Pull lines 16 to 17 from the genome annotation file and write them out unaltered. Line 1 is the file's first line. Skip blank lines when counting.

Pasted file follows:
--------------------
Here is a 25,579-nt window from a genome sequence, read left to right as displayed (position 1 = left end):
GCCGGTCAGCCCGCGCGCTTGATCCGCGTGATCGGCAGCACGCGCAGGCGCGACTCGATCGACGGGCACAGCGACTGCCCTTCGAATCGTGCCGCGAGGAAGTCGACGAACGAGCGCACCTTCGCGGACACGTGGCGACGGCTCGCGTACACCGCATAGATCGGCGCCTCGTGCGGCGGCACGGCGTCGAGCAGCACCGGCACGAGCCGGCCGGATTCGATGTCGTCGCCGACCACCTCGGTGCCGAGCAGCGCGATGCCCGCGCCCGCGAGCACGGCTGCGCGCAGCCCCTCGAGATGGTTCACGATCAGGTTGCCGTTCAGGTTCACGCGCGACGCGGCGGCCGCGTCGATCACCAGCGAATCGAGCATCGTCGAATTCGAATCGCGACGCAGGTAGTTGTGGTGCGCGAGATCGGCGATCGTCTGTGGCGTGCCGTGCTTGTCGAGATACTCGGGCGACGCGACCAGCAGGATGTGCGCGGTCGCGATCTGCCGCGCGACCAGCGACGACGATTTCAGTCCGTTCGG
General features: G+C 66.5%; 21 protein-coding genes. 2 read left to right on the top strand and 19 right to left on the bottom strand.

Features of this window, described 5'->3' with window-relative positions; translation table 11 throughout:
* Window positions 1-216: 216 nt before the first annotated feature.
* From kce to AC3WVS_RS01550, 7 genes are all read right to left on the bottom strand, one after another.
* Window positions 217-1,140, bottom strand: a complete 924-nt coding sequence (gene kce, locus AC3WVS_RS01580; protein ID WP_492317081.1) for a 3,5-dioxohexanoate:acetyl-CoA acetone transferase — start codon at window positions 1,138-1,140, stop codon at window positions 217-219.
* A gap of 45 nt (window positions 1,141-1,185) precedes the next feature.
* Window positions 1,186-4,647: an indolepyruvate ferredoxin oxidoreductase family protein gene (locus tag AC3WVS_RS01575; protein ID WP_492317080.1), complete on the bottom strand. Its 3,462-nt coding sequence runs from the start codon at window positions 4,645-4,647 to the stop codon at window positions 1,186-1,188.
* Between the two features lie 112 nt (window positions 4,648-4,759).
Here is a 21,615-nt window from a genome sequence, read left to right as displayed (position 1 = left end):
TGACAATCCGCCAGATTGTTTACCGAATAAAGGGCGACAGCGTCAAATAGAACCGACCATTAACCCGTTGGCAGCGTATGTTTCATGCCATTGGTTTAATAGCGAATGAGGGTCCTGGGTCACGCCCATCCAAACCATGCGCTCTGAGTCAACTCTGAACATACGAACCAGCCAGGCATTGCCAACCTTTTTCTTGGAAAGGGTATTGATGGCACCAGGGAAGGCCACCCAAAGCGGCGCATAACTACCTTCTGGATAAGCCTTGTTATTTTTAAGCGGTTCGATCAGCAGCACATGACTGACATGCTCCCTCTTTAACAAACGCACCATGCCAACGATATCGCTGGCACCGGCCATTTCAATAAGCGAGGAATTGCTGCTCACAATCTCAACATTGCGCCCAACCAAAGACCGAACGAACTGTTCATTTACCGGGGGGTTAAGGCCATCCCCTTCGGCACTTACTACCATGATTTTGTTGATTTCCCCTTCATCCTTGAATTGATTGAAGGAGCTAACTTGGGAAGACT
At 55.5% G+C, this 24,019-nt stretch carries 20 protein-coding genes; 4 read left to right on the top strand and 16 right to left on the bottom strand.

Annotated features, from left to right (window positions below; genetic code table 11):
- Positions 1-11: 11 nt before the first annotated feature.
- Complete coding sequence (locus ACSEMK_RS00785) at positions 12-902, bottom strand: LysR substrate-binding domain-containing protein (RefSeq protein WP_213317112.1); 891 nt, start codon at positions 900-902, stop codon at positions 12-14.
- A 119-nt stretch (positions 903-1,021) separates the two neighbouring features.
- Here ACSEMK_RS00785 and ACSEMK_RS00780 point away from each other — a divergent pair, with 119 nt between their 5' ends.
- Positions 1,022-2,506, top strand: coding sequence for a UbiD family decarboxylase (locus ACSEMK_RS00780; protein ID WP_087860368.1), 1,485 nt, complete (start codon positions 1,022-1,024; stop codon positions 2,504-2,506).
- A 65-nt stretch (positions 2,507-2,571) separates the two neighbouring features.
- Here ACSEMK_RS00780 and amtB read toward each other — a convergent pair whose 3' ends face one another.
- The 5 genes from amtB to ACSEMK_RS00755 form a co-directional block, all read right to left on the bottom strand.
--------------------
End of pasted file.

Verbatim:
- Complete coding sequence (locus ACSEMK_RS00785) at positions 12-902, bottom strand: LysR substrate-binding domain-containing protein (RefSeq protein WP_213317112.1); 891 nt, start codon at positions 900-902, stop codon at positions 12-14.
- A 119-nt stretch (positions 903-1,021) separates the two neighbouring features.